I haven't been able to follow the coverage of Rosa Parks' death very closely. But I am frustrated by the hagiography of Mother Parks as a lone individual -- a simple seamstress who'd had enough. At the time of her illegal act of defiance, she was already a member of the NAACP. The mistreatment of blacks on busses was institutionalized and long-standing. She was already involved in raising money to defend a 15 year-old girl who had been arrested in Montgomery for refusing to give up her seat on a bus. Parks was not highly schooled; she did not receive her high school diploma until she was 21. But she was highly educated. She allowed her conscience and her courage to be informed and raised by her circumstances and her community. She was the symbol of a movement, but she was part of one long before her historic act of resistance.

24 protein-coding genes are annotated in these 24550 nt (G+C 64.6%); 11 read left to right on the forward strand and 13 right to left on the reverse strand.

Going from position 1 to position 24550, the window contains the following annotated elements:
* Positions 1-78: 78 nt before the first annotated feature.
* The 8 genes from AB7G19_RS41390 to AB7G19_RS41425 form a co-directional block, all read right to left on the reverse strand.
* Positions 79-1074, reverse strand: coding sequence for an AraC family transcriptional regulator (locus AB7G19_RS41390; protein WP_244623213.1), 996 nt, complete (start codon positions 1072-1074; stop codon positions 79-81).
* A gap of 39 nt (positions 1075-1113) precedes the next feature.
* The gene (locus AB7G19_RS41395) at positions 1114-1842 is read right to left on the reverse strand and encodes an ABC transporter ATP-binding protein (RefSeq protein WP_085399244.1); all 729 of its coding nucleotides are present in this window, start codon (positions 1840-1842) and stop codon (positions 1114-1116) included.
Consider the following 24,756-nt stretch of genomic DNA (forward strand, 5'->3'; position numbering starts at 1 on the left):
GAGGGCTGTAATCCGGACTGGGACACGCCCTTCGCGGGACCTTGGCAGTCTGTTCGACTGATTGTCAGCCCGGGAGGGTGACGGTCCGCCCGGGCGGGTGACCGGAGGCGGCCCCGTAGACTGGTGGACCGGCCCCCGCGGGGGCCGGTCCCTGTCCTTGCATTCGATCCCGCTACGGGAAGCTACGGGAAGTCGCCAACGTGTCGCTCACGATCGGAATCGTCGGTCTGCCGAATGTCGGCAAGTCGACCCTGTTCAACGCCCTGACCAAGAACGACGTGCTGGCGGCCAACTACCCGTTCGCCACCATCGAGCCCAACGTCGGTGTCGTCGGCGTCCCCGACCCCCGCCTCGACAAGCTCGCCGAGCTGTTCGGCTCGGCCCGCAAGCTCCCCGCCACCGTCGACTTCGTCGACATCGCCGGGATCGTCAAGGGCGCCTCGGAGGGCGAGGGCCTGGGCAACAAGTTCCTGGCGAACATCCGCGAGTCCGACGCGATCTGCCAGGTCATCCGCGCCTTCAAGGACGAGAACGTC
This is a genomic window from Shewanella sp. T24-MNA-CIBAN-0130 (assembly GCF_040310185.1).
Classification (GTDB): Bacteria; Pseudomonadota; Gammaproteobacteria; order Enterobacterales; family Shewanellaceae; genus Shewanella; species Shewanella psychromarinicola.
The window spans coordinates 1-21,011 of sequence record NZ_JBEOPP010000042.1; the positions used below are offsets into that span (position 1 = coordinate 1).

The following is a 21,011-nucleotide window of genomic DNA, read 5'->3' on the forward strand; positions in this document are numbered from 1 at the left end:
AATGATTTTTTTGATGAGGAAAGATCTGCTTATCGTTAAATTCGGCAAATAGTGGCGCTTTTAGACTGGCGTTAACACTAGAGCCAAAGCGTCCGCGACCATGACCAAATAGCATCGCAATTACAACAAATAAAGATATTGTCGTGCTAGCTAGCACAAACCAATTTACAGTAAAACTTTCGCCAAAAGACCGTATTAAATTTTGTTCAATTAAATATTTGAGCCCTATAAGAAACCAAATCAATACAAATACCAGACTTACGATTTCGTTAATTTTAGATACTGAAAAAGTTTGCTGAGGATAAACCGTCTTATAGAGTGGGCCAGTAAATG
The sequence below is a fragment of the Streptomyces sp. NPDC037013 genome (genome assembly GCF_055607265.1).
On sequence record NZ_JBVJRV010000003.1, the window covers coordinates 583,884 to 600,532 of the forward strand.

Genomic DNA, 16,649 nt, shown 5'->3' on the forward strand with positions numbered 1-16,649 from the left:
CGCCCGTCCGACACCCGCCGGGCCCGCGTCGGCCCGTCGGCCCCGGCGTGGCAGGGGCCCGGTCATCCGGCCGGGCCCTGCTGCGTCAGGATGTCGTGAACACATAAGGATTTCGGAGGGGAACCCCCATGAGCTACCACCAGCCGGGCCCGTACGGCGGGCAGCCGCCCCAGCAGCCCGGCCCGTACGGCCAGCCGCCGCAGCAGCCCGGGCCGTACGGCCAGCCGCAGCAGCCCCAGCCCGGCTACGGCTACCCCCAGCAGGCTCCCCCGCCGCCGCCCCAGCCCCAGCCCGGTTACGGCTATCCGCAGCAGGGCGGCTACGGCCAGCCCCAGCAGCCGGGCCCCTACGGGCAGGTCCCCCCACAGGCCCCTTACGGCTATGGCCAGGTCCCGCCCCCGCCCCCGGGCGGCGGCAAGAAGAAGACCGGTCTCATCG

I'm grateful that her life and her death have received considered attention. It was particularly fitting that her funeral took place on All Souls' Day. It's a day set apart in the Christian calendar (esp. Catholic) to pray for all the departed. On this day when we remember Rosa Parks, I remember, too, all those who have given their lives to set others free.